What SAT and ACT Score Do You Need to Get into an Ivy League College?
Most Ivy League colleges want to see a composite SAT score of 1500-1600 and a composite ACT score of no lower than 33.
Does that mean that you shouldn’t apply if you don’t have these scores? Not at all. However, if your score is less than the school’s average, you’re best off spending time improving other parts of your application, not retaking the tests.
- No matter how many times you retake the SAT and ACT, your scores are unlikely to improve in any significant way.
- There are better ways to improve your admissions chances.
When high-scoring students get rejected by the Ivy League, it’s most often because they haven’t spent enough time developing their extra-curricular profiles and admissions essays.
Even students with perfect SAT and ACT scores get rejected from Ivy League colleges. Why? Typically, because they haven’t devoted enough time to developing two essential parts of their college applications, their extra-curricular profiles and their application essays.
Your extra-curricular profile and your application essays (both the Common App/Coalition App and the supplemental essays), can set you apart from the crowd in a way that test scores cannot. These essential parts of your application give you an opportunity to show colleges how you are impressive in a way that is different from all the other high-achieving applicants.
Consider Samantha, for example. Samantha fell in love with chemistry in elementary school and now she wants to apply to the University of Pennsylvania to study chemistry. Her SAT score came in at 1490. She could spend the next six months crushing to move her score over the 1500 mark. But even if she sees a slight boost in her score, the score is unlikely to change in a way that will make an impact on college admissions officers. Instead of wasting time retaking the SAT over and over, she’d move herself into a more competitive position if she spent her time organizing an after-school chem club for girls in a disadvantaged neighborhood. By so doing, she shows colleges that her interest in chemistry is of long-standing and one to which she is committed, and that she is able to apply her interest in chemistry in a way that is beneficial to others. And that kind of work is going to catch an admissions officer’s eye much more than a slight bump in a test score.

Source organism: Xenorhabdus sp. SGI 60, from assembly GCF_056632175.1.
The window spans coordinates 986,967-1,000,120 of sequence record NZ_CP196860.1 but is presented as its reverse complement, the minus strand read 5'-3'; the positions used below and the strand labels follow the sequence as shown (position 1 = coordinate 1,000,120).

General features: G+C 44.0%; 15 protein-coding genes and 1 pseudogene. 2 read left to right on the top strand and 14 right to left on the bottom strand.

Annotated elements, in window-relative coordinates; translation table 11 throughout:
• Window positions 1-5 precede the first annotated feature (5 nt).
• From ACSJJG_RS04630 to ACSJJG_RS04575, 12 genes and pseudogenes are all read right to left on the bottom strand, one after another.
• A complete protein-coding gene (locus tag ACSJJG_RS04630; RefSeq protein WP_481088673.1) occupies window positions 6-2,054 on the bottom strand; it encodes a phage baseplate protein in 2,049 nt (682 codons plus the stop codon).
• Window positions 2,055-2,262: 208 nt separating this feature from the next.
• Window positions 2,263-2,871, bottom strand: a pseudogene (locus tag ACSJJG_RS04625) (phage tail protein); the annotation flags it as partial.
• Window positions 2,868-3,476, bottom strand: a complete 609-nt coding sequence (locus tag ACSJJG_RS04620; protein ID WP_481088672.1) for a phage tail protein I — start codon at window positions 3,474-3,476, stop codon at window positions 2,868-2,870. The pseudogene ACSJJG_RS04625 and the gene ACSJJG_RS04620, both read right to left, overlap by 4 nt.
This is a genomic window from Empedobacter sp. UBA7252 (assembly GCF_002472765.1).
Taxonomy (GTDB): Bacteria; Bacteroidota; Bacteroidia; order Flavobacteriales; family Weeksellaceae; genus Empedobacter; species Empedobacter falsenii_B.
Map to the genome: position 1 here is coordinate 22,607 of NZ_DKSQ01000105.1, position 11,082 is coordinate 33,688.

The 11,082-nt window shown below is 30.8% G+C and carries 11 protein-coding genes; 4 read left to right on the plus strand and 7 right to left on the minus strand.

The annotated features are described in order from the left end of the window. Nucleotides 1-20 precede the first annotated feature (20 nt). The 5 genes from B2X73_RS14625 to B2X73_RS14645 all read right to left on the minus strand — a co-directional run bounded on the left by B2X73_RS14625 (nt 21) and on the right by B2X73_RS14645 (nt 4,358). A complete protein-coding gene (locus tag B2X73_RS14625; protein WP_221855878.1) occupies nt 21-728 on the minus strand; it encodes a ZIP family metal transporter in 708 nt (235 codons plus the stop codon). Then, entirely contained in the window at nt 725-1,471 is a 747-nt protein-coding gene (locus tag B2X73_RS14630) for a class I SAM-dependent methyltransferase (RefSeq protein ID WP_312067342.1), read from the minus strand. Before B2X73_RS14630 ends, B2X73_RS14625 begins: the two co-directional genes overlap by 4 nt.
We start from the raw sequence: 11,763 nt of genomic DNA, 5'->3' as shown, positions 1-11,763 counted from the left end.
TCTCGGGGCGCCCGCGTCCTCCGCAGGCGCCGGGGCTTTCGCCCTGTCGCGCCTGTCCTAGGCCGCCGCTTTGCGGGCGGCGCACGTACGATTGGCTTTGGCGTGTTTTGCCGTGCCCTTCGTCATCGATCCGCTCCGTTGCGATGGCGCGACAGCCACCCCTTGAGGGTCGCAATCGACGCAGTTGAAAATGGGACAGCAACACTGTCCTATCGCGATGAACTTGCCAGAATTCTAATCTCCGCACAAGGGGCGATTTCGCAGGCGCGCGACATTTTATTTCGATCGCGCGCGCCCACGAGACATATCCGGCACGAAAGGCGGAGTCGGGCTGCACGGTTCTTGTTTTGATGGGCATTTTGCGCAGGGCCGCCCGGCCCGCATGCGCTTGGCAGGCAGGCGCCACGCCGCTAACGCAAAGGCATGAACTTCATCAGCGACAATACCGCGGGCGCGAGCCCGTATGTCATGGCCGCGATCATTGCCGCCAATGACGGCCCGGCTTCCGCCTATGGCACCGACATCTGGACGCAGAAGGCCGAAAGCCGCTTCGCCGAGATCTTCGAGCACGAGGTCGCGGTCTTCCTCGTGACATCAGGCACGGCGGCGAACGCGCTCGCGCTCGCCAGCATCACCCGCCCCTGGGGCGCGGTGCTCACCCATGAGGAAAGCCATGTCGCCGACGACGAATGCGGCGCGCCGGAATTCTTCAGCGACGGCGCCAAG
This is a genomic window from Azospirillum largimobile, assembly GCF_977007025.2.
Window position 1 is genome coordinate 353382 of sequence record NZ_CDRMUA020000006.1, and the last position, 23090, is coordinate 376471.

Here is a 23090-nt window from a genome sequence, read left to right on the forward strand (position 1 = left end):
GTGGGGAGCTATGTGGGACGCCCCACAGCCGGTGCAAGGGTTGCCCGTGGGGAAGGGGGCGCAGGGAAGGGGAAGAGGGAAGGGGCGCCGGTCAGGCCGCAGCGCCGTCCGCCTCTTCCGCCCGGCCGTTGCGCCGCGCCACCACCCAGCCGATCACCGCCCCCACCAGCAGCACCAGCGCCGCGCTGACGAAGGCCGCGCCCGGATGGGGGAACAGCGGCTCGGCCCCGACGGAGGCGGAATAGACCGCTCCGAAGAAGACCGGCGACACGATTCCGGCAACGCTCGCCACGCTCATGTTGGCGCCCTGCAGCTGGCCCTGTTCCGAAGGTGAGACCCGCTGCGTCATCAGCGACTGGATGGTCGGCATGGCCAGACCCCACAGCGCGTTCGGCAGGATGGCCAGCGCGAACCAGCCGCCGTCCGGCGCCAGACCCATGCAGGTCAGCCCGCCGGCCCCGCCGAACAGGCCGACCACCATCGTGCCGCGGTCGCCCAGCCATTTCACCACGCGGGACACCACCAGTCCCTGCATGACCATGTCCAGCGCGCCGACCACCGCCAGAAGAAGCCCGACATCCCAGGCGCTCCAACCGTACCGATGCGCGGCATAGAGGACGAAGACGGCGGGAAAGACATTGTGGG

If you’d like more information about how to develop your extra-curricular profile or your college essays, call me. I’m always ready to help you!
At WCP, we know that every child can meet with success. If you’d like to discuss college or independent school admissions, test prep, tutoring, your child’s learning situation, accommodations, or advocacy, call me. Together, we will ensure that your child doesn’t just succeed, but thrives
About The Author
Susan Osborn, Ph.D., has spent 30 years in higher education, in admissions at Vassar College, in the English department and Writing Program at Rutgers University, in the lab at The New Jersey Center for Research on Writing, and as a private tutor. Dr. Osborn is also an award-winning writer and scholar and she brings both her education smarts and her writing smarts to every student relationship.